Excerpts from the joint meeting of Congress in New York on Friday:

Vice President Dick Cheney:

Since the hour of those attacks, we've been a nation at war, called once again to defend our liberty and our lives and to save humanity from the worst of horrors. As a nation born in revolution, we know that our freedom came at a very high price. We have no intention now of letting it slip away.

The members of the first Congress shaped events long into the future. The same is now asked of us. In the principles we stand for, the values we uphold and the decisions we make, we will set the course of this nation and, with it, the future of human freedom and the peace of the world.

It is not given to us to know every turn of events to come. We know, however, that we are the elected servants of a good, a just and a decent people. May we always act in that spirit, confident in our founding principles, clear in our purposes, choosing wisely and bowing only to divine providence.


Senate Majority Leader Tom Daschle, D-S.D.:

As we near the first anniversary of Sept. 11 with profound sadness, our hearts ache for those who died and for their families and loved ones. At the same time, we are filled with an abiding sense of gratitude to the people who live and work in this great city, especially the courageous workers and rescuers, for the way they inspired and stunned a wounded nation. In their countless acts of heroism and compassion a terrible beauty was born. In an hour of horror and grief they showed us how to go on.

Here in New York, at the Pentagon and in that lonely field in Pennsylvania, the wounds the terrorists inflicted were deep, but America's resolve was even deeper. Let history record that the terrorists failed.


Senate Minority Leader Trent Lott, R-Miss.:

This is a special place, as has already been said, because the first Congress began the work here that we continue this day: the work of ordered liberty; preserving, expanding the freedoms that now, as then, are the inalienable right of every person.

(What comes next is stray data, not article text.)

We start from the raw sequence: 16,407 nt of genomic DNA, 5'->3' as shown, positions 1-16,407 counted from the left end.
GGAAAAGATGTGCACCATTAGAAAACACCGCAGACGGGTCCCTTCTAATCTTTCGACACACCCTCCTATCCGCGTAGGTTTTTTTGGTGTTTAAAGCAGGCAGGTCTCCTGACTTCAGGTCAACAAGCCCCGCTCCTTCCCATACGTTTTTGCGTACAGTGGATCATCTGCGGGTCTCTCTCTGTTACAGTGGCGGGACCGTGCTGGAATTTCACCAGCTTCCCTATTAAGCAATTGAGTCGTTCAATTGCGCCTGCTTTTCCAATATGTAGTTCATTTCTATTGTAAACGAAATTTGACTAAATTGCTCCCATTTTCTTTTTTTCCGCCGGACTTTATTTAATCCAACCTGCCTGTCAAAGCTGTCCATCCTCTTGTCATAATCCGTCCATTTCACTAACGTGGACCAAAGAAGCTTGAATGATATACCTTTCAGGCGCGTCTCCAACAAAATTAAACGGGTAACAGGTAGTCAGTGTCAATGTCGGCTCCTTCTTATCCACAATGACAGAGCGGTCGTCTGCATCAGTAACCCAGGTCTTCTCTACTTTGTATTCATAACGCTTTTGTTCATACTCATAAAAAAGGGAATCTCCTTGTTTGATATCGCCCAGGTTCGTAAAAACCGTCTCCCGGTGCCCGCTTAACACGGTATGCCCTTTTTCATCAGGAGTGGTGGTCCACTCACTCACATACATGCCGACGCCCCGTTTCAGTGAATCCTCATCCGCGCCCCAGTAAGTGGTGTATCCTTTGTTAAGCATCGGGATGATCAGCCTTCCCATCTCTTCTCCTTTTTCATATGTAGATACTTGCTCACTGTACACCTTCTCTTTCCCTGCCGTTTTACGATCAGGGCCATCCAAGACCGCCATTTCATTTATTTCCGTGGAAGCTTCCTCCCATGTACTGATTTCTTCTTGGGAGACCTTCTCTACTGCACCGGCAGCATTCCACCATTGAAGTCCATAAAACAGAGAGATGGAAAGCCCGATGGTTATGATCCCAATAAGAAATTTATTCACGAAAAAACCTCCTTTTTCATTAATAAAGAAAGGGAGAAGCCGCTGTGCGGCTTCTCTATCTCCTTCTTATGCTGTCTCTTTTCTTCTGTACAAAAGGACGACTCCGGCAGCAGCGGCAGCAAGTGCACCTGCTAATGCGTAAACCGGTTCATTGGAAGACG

Two centuries ago, there were those who thought this was all nonsense. In their ignorance and arrogance they called America a doomed folly. But history overtook them, and their crowns and armies are part of the dustbin of history.

There are those like them today who cannot see beyond the limits of their own hatred. ...

They do not understand that in the unending struggle against tyranny, divine providence -- by whatever name we use -- is always on the side of freedom.


House Speaker Dennis Hastert, R-Ill.:

We still feel the loss of every single person who perished on that fateful day. But as we lament the loss of life, we can marvel at the bravery of those who rushed in to help. ...

Stories of uncommon heroism were common on Sept. 11. The genius of America can be found in the sacrifices of these brave martyrs of freedom. As we remember Sept. 11, we must look forward to the day when we complete the task at hand, when we vanquish once and for all the terrorists who seek to take away our nation's freedom.


House Minority Leader Dick Gephardt, D-Mo.:

We've grown accustomed, too accustomed, to war and slaughter in our world. But most always, it was "over there." ...

For all our differences, how remarkably one we are all today, from Ground Zero to a sacred field in Pennsylvania, to a shattered but now rebuilt wing of the Pentagon and all across this broad land.

On the fatal flights of Sept. 11, courage and resistance knew no bounds of party or race or status. They included a young father, a conservative columnist and a gay man. E Pluribus Unum.